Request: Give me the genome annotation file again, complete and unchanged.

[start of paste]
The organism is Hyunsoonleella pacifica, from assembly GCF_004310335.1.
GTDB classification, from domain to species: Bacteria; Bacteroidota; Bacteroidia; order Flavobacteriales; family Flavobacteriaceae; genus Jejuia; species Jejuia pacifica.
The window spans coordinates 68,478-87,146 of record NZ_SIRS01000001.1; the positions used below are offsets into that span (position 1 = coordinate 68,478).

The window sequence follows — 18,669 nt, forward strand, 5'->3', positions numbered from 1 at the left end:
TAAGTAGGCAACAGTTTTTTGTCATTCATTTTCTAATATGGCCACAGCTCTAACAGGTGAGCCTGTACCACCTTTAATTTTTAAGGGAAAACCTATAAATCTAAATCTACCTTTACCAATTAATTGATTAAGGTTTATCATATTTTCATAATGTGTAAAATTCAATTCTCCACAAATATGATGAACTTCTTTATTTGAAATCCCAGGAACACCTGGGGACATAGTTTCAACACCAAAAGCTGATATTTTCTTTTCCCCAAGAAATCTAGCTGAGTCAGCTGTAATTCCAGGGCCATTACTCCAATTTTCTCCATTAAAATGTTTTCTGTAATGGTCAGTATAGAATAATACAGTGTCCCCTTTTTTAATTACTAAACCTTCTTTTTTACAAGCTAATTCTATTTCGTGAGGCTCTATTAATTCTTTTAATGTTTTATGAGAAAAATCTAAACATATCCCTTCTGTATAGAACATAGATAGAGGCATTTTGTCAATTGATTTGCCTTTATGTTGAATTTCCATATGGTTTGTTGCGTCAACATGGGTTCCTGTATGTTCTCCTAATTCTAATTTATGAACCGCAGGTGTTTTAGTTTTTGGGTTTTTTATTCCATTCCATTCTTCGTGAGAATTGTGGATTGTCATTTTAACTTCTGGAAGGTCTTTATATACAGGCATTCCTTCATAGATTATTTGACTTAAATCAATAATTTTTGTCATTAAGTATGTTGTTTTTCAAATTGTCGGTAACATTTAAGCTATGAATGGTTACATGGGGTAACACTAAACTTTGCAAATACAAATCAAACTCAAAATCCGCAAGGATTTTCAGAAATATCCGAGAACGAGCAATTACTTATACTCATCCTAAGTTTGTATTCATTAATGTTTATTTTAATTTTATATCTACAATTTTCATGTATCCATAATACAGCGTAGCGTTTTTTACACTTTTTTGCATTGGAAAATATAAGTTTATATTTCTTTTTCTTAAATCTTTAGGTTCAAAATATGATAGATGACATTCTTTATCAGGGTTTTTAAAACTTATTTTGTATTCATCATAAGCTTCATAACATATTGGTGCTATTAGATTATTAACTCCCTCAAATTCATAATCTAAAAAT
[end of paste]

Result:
The organism is Hyunsoonleella pacifica, from assembly GCF_004310335.1.
GTDB classification, from domain to species: Bacteria; Bacteroidota; Bacteroidia; order Flavobacteriales; family Flavobacteriaceae; genus Jejuia; species Jejuia pacifica.
The window spans coordinates 68,478-87,146 of record NZ_SIRS01000001.1; the positions used below are offsets into that span (position 1 = coordinate 68,478).

The window sequence follows — 18,669 nt, forward strand, 5'->3', positions numbered from 1 at the left end:
TAAGTAGGCAACAGTTTTTTGTCATTCATTTTCTAATATGGCCACAGCTCTAACAGGTGAGCCTGTACCACCTTTAATTTTTAAGGGAAAACCTATAAATCTAAATCTACCTTTACCAATTAATTGATTAAGGTTTATCATATTTTCATAATGTGTAAAATTCAATTCTCCACAAATATGATGAACTTCTTTATTTGAAATCCCAGGAACACCTGGGGACATAGTTTCAACACCAAAAGCTGATATTTTCTTTTCCCCAAGAAATCTAGCTGAGTCAGCTGTAATTCCAGGGCCATTACTCCAATTTTCTCCATTAAAATGTTTTCTGTAATGGTCAGTATAGAATAATACAGTGTCCCCTTTTTTAATTACTAAACCTTCTTTTTTACAAGCTAATTCTATTTCGTGAGGCTCTATTAATTCTTTTAATGTTTTATGAGAAAAATCTAAACATATCCCTTCTGTATAGAACATAGATAGAGGCATTTTGTCAATTGATTTGCCTTTATGTTGAATTTCCATATGGTTTGTTGCGTCAACATGGGTTCCTGTATGTTCTCCTAATTCTAATTTATGAACCGCAGGTGTTTTAGTTTTTGGGTTTTTTATTCCATTCCATTCTTCGTGAGAATTGTGGATTGTCATTTTAACTTCTGGAAGGTCTTTATATACAGGCATTCCTTCATAGATTATTTGACTTAAATCAATAATTTTTGTCATTAAGTATGTTGTTTTTCAAATTGTCGGTAACATTTAAGCTATGAATGGTTACATGGGGTAACACTAAACTTTGCAAATACAAATCAAACTCAAAATCCGCAAGGATTTTCAGAAATATCCGAGAACGAGCAATTACTTATACTCATCCTAAGTTTGTATTCATTAATGTTTATTTTAATTTTATATCTACAATTTTCATGTATCCATAATACAGCGTAGCGTTTTTTACACTTTTTTGCATTGGAAAATATAAGTTTATATTTCTTTTTCTTAAATCTTTAGGTTCAAAATATGATAGATGACATTCTTTATCAGGGTTTTTAAAACTTATTTTGTATTCATCATAAGCTTCATAACATATTGGTGCTATTAGATTATTAACTCCCTCAAATTCATAATCTAAAAAT